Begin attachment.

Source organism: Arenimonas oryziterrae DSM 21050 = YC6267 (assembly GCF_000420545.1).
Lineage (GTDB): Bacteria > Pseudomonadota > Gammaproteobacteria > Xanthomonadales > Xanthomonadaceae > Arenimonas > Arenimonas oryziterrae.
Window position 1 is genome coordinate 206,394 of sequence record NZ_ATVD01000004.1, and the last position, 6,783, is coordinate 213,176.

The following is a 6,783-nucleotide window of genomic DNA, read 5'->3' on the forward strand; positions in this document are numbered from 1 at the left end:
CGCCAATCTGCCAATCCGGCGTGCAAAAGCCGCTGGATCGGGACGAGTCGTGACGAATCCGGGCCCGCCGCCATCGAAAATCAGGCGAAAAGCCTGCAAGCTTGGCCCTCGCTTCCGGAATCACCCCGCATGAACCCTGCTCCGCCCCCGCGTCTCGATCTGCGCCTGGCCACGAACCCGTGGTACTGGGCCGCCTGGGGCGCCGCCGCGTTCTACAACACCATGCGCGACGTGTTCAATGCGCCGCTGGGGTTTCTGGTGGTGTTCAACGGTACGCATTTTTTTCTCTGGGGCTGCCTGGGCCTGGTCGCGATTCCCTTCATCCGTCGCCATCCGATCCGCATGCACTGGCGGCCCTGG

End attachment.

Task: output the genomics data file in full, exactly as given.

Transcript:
Source organism: Arenimonas oryziterrae DSM 21050 = YC6267 (assembly GCF_000420545.1).
Lineage (GTDB): Bacteria > Pseudomonadota > Gammaproteobacteria > Xanthomonadales > Xanthomonadaceae > Arenimonas > Arenimonas oryziterrae.
Window position 1 is genome coordinate 206,394 of sequence record NZ_ATVD01000004.1, and the last position, 6,783, is coordinate 213,176.

The following is a 6,783-nucleotide window of genomic DNA, read 5'->3' on the forward strand; positions in this document are numbered from 1 at the left end:
CGCCAATCTGCCAATCCGGCGTGCAAAAGCCGCTGGATCGGGACGAGTCGTGACGAATCCGGGCCCGCCGCCATCGAAAATCAGGCGAAAAGCCTGCAAGCTTGGCCCTCGCTTCCGGAATCACCCCGCATGAACCCTGCTCCGCCCCCGCGTCTCGATCTGCGCCTGGCCACGAACCCGTGGTACTGGGCCGCCTGGGGCGCCGCCGCGTTCTACAACACCATGCGCGACGTGTTCAATGCGCCGCTGGGGTTTCTGGTGGTGTTCAACGGTACGCATTTTTTTCTCTGGGGCTGCCTGGGCCTGGTCGCGATTCCCTTCATCCGTCGCCATCCGATCCGCATGCACTGGCGGCCCTGG